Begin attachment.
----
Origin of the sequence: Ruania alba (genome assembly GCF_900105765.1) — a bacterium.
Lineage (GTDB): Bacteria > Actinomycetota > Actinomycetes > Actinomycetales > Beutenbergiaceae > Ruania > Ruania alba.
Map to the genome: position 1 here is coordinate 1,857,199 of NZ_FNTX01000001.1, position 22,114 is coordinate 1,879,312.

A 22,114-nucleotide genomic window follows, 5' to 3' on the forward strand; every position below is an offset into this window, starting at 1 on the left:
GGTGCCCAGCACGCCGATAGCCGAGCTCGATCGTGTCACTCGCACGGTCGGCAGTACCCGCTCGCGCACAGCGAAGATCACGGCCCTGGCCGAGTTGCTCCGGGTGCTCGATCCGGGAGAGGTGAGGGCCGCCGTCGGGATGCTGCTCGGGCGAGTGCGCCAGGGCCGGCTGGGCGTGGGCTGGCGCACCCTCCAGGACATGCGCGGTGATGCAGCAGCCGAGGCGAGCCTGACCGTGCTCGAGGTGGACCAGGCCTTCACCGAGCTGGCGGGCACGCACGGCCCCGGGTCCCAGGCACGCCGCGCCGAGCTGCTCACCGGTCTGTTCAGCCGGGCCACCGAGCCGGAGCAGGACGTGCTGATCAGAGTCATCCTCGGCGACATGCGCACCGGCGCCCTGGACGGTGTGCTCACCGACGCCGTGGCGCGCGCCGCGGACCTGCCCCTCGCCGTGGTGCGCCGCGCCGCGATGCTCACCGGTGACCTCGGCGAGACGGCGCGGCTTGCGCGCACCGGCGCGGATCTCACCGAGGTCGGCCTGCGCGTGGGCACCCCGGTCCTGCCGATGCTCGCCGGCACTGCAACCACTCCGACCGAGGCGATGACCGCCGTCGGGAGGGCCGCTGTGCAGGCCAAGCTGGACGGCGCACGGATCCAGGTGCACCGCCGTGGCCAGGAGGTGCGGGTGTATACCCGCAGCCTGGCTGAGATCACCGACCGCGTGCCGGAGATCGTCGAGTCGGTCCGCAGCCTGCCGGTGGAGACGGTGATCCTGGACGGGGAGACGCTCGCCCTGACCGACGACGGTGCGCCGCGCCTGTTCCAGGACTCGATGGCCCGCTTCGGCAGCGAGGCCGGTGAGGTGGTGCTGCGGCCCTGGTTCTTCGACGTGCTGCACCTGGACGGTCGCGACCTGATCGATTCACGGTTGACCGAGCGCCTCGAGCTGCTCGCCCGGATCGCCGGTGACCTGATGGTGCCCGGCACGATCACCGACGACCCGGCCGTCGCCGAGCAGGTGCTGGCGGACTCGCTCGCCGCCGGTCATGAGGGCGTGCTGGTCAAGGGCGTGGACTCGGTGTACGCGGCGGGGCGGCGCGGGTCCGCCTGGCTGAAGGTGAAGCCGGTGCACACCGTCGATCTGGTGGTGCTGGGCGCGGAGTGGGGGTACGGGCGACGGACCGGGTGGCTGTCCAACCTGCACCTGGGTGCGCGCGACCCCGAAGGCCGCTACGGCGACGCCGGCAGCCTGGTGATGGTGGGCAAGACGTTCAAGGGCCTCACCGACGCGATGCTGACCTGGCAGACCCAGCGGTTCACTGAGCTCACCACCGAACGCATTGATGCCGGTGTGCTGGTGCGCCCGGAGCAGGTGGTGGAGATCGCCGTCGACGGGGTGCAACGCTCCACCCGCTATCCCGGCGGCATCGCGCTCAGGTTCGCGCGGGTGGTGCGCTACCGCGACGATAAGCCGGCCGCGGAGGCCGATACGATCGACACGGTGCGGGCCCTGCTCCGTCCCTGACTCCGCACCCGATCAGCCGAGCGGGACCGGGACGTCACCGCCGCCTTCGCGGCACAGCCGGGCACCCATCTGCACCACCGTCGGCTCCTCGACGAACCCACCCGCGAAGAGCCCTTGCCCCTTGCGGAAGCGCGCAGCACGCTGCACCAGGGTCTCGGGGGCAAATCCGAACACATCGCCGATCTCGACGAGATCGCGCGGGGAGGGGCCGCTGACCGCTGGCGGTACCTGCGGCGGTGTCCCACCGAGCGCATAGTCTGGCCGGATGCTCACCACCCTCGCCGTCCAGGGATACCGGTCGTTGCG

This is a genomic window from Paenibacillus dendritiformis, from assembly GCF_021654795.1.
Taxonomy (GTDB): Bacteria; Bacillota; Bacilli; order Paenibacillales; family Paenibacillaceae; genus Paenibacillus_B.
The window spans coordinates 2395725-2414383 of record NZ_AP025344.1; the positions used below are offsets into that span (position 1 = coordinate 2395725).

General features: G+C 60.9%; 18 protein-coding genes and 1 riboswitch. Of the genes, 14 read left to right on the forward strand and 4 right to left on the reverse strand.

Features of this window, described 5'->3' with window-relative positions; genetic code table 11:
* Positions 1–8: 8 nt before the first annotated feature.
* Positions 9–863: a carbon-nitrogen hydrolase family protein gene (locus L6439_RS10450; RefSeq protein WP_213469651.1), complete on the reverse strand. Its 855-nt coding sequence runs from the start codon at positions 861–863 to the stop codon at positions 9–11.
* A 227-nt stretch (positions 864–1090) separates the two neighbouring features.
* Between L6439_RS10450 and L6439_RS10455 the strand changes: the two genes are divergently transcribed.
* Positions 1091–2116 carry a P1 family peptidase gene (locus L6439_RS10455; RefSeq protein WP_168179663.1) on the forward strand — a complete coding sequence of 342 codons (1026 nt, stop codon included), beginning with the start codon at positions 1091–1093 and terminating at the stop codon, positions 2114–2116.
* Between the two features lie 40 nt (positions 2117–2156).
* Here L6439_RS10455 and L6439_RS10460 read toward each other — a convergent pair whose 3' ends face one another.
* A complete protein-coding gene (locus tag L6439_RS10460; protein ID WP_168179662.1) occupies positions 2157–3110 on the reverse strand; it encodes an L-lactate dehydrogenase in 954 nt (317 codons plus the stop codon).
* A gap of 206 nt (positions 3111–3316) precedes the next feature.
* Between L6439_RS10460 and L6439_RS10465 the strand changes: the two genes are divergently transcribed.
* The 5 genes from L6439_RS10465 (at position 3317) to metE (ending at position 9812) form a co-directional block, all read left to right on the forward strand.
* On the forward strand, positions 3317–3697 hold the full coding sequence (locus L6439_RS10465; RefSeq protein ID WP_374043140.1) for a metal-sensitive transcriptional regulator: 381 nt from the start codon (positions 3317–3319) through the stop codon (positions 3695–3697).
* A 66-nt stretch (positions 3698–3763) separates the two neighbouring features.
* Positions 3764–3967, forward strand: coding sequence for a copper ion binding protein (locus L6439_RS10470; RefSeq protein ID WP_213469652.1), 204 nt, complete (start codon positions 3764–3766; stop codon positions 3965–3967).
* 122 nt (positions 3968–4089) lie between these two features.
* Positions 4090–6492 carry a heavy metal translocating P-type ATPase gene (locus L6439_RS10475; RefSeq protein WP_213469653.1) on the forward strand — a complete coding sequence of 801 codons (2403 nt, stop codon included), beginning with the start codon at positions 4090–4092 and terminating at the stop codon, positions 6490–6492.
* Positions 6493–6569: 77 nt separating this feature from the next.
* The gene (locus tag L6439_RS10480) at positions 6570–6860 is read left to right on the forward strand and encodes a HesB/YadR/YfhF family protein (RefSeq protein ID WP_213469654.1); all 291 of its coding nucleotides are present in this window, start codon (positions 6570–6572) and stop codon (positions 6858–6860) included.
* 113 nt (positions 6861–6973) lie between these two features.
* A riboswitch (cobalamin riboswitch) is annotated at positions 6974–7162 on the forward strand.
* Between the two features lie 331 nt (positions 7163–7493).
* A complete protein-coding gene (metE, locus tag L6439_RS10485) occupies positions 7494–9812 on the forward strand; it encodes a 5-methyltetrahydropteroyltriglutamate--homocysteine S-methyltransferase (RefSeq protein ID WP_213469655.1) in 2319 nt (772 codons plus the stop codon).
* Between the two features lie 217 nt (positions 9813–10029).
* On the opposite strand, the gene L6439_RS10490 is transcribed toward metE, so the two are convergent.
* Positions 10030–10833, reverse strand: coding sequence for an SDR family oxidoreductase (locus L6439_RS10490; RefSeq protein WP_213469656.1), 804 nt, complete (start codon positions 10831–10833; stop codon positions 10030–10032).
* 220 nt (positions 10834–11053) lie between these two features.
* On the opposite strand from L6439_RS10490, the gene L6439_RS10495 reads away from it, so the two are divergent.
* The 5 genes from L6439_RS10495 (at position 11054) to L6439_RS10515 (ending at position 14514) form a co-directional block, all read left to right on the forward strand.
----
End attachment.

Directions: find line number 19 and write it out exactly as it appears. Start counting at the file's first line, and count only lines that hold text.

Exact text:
* A gap of 206 nt (positions 3111–3316) precedes the next feature.